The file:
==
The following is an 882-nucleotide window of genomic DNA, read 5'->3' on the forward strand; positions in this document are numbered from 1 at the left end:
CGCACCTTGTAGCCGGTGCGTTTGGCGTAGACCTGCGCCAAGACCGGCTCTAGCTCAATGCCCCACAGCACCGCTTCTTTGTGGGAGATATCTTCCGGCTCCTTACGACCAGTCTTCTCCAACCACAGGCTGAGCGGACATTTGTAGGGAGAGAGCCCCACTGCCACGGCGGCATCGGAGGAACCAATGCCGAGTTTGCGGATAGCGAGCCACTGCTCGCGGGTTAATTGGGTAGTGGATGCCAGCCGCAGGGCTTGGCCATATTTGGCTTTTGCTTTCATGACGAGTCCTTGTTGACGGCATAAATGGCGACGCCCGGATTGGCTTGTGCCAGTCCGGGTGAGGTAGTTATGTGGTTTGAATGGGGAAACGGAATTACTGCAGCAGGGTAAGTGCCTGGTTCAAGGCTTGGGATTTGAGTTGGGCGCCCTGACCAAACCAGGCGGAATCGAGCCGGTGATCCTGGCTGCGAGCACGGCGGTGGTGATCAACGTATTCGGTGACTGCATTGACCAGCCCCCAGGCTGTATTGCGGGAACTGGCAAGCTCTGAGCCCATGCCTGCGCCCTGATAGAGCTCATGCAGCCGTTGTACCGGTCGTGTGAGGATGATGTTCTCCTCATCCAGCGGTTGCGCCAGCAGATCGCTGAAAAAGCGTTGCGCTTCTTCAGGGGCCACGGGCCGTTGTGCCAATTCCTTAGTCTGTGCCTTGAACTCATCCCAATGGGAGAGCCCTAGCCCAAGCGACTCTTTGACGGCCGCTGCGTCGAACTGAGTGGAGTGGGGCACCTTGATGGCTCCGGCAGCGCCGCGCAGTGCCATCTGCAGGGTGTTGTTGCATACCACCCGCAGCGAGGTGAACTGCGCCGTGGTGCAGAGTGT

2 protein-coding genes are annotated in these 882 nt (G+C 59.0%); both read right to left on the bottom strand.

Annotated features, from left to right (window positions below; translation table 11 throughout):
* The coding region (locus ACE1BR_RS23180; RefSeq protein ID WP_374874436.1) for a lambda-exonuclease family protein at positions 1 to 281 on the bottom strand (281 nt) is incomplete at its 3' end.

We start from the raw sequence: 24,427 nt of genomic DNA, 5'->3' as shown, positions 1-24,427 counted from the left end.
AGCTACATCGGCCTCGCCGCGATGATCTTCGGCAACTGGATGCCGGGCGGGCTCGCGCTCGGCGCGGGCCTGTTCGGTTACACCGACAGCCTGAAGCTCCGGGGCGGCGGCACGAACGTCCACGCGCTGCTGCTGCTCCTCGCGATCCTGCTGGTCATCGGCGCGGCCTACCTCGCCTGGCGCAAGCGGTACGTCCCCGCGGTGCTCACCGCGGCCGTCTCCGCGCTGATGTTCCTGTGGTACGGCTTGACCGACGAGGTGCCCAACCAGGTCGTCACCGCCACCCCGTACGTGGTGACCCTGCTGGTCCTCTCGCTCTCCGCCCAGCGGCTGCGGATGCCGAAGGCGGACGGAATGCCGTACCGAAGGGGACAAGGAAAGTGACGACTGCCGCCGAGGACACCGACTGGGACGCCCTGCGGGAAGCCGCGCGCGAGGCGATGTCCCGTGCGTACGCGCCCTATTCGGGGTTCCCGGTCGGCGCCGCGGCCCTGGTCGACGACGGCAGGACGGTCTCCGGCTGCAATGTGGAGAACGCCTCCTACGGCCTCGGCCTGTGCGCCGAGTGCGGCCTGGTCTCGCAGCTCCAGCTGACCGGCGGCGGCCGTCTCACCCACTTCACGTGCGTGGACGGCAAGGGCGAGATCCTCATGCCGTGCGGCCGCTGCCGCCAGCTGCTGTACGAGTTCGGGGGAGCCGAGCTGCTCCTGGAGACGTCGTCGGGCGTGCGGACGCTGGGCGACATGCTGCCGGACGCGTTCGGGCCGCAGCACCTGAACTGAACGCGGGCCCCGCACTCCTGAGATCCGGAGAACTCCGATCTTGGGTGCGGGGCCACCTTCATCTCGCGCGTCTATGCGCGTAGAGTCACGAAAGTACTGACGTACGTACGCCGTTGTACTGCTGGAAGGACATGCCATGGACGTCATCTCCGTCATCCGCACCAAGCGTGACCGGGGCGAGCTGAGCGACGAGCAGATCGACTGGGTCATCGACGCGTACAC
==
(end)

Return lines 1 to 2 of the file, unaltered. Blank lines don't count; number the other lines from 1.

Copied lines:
The following is an 882-nucleotide window of genomic DNA, read 5'->3' on the forward strand; positions in this document are numbered from 1 at the left end:
CGCACCTTGTAGCCGGTGCGTTTGGCGTAGACCTGCGCCAAGACCGGCTCTAGCTCAATGCCCCACAGCACCGCTTCTTTGTGGGAGATATCTTCCGGCTCCTTACGACCAGTCTTCTCCAACCACAGGCTGAGCGGACATTTGTAGGGAGAGAGCCCCACTGCCACGGCGGCATCGGAGGAACCAATGCCGAGTTTGCGGATAGCGAGCCACTGCTCGCGGGTTAATTGGGTAGTGGATGCCAGCCGCAGGGCTTGGCCATATTTGGCTTTTGCTTTCATGACGAGTCCTTGTTGACGGCATAAATGGCGACGCCCGGATTGGCTTGTGCCAGTCCGGGTGAGGTAGTTATGTGGTTTGAATGGGGAAACGGAATTACTGCAGCAGGGTAAGTGCCTGGTTCAAGGCTTGGGATTTGAGTTGGGCGCCCTGACCAAACCAGGCGGAATCGAGCCGGTGATCCTGGCTGCGAGCACGGCGGTGGTGATCAACGTATTCGGTGACTGCATTGACCAGCCCCCAGGCTGTATTGCGGGAACTGGCAAGCTCTGAGCCCATGCCTGCGCCCTGATAGAGCTCATGCAGCCGTTGTACCGGTCGTGTGAGGATGATGTTCTCCTCATCCAGCGGTTGCGCCAGCAGATCGCTGAAAAAGCGTTGCGCTTCTTCAGGGGCCACGGGCCGTTGTGCCAATTCCTTAGTCTGTGCCTTGAACTCATCCCAATGGGAGAGCCCTAGCCCAAGCGACTCTTTGACGGCCGCTGCGTCGAACTGAGTGGAGTGGGGCACCTTGATGGCTCCGGCAGCGCCGCGCAGTGCCATCTGCAGGGTGTTGTTGCATACCACCCGCAGCGAGGTGAACTGCGCCGTGGTGCAGAGTGT